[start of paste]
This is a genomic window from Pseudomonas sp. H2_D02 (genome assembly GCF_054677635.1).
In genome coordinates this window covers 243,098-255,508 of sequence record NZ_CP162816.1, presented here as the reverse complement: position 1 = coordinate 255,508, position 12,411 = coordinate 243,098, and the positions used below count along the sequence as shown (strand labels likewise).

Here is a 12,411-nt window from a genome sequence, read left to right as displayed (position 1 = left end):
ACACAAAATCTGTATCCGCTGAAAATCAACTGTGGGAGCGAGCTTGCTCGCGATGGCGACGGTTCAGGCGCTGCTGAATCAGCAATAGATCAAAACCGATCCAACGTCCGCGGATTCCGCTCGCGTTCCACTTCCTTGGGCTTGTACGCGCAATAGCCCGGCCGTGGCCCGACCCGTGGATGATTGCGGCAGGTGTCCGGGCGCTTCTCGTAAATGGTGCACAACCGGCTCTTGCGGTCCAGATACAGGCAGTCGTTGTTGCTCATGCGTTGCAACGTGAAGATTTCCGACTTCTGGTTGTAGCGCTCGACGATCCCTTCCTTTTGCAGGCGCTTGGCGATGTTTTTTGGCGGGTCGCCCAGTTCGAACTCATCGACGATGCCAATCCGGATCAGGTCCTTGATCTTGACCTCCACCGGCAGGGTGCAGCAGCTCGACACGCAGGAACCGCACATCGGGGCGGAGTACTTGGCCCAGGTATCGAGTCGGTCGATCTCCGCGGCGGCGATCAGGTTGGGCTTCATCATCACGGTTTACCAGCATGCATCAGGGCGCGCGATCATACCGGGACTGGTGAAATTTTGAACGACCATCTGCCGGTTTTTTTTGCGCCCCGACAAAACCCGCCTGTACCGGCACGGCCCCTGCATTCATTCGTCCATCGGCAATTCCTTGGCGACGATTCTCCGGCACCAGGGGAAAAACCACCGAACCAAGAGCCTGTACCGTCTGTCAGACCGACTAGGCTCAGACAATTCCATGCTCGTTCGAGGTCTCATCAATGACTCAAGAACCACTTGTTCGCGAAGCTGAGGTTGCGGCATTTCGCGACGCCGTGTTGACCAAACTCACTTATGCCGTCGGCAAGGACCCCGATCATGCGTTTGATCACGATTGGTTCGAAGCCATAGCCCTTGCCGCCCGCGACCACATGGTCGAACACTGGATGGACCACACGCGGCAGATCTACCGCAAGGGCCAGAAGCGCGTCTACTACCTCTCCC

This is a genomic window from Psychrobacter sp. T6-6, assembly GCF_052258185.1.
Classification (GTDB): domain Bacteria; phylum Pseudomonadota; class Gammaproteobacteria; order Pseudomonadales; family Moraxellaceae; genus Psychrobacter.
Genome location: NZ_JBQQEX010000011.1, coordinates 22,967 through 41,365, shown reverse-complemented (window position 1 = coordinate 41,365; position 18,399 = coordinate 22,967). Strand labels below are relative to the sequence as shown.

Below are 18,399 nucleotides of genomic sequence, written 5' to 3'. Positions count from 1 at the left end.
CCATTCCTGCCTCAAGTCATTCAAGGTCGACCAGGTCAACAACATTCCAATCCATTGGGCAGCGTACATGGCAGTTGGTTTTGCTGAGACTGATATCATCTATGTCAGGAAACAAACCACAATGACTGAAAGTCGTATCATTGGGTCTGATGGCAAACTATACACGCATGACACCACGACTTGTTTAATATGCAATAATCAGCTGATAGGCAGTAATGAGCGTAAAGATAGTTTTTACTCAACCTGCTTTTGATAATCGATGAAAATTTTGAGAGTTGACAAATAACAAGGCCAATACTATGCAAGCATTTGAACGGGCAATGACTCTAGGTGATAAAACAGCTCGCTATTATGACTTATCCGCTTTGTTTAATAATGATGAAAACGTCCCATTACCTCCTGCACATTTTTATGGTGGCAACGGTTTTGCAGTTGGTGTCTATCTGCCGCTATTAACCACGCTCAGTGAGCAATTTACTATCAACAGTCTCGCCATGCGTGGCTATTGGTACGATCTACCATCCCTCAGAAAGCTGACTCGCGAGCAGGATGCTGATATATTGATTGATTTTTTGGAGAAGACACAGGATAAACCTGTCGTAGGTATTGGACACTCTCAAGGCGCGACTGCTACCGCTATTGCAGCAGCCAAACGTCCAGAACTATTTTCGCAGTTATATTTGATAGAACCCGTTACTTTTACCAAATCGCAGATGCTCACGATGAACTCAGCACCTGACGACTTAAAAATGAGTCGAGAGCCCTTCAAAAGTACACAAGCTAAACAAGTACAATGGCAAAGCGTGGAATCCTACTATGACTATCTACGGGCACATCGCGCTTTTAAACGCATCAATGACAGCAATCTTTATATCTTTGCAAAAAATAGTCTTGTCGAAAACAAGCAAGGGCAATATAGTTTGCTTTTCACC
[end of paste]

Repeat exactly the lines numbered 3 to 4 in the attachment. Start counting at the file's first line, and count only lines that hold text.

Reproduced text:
Here is a 12,411-nt window from a genome sequence, read left to right as displayed (position 1 = left end):
ACACAAAATCTGTATCCGCTGAAAATCAACTGTGGGAGCGAGCTTGCTCGCGATGGCGACGGTTCAGGCGCTGCTGAATCAGCAATAGATCAAAACCGATCCAACGTCCGCGGATTCCGCTCGCGTTCCACTTCCTTGGGCTTGTACGCGCAATAGCCCGGCCGTGGCCCGACCCGTGGATGATTGCGGCAGGTGTCCGGGCGCTTCTCGTAAATGGTGCACAACCGGCTCTTGCGGTCCAGATACAGGCAGTCGTTGTTGCTCATGCGTTGCAACGTGAAGATTTCCGACTTCTGGTTGTAGCGCTCGACGATCCCTTCCTTTTGCAGGCGCTTGGCGATGTTTTTTGGCGGGTCGCCCAGTTCGAACTCATCGACGATGCCAATCCGGATCAGGTCCTTGATCTTGACCTCCACCGGCAGGGTGCAGCAGCTCGACACGCAGGAACCGCACATCGGGGCGGAGTACTTGGCCCAGGTATCGAGTCGGTCGATCTCCGCGGCGGCGATCAGGTTGGGCTTCATCATCACGGTTTACCAGCATGCATCAGGGCGCGCGATCATACCGGGACTGGTGAAATTTTGAACGACCATCTGCCGGTTTTTTTTGCGCCCCGACAAAACCCGCCTGTACCGGCACGGCCCCTGCATTCATTCGTCCATCGGCAATTCCTTGGCGACGATTCTCCGGCACCAGGGGAAAAACCACCGAACCAAGAGCCTGTACCGTCTGTCAGACCGACTAGGCTCAGACAATTCCATGCTCGTTCGAGGTCTCATCAATGACTCAAGAACCACTTGTTCGCGAAGCTGAGGTTGCGGCATTTCGCGACGCCGTGTTGACCAAACTCACTTATGCCGTCGGCAAGGACCCCGATCATGCGTTTGATCACGATTGGTTCGAAGCCATAGCCCTTGCCGCCCGCGACCACATGGTCGAACACTGGATGGACCACACGCGGCAGATCTACCGCAAGGGCCAGAAGCGCGTCTACTACCTCTCCC